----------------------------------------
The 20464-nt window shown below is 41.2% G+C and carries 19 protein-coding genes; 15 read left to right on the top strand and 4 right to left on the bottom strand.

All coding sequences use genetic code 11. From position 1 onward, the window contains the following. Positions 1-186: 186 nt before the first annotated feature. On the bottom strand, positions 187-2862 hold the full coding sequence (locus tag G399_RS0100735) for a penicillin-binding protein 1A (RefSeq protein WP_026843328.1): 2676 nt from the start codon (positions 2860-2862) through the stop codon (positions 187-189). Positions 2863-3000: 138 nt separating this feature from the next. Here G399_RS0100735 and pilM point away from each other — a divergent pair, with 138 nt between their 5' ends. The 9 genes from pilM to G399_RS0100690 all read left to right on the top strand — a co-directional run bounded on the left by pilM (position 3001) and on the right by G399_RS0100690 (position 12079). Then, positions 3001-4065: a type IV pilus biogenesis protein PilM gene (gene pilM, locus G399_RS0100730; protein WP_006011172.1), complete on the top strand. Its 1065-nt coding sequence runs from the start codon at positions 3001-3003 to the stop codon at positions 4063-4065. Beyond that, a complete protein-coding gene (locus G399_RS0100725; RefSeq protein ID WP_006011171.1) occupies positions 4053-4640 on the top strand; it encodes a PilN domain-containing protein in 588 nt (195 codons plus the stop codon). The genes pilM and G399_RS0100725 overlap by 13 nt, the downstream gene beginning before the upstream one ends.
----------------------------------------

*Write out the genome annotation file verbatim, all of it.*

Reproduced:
The 20464-nt window shown below is 41.2% G+C and carries 19 protein-coding genes; 15 read left to right on the top strand and 4 right to left on the bottom strand.

All coding sequences use genetic code 11. From position 1 onward, the window contains the following. Positions 1-186: 186 nt before the first annotated feature. On the bottom strand, positions 187-2862 hold the full coding sequence (locus tag G399_RS0100735) for a penicillin-binding protein 1A (RefSeq protein WP_026843328.1): 2676 nt from the start codon (positions 2860-2862) through the stop codon (positions 187-189). Positions 2863-3000: 138 nt separating this feature from the next. Here G399_RS0100735 and pilM point away from each other — a divergent pair, with 138 nt between their 5' ends. The 9 genes from pilM to G399_RS0100690 all read left to right on the top strand — a co-directional run bounded on the left by pilM (position 3001) and on the right by G399_RS0100690 (position 12079). Then, positions 3001-4065: a type IV pilus biogenesis protein PilM gene (gene pilM, locus G399_RS0100730; protein WP_006011172.1), complete on the top strand. Its 1065-nt coding sequence runs from the start codon at positions 3001-3003 to the stop codon at positions 4063-4065. Beyond that, a complete protein-coding gene (locus G399_RS0100725; RefSeq protein ID WP_006011171.1) occupies positions 4053-4640 on the top strand; it encodes a PilN domain-containing protein in 588 nt (195 codons plus the stop codon). The genes pilM and G399_RS0100725 overlap by 13 nt, the downstream gene beginning before the upstream one ends.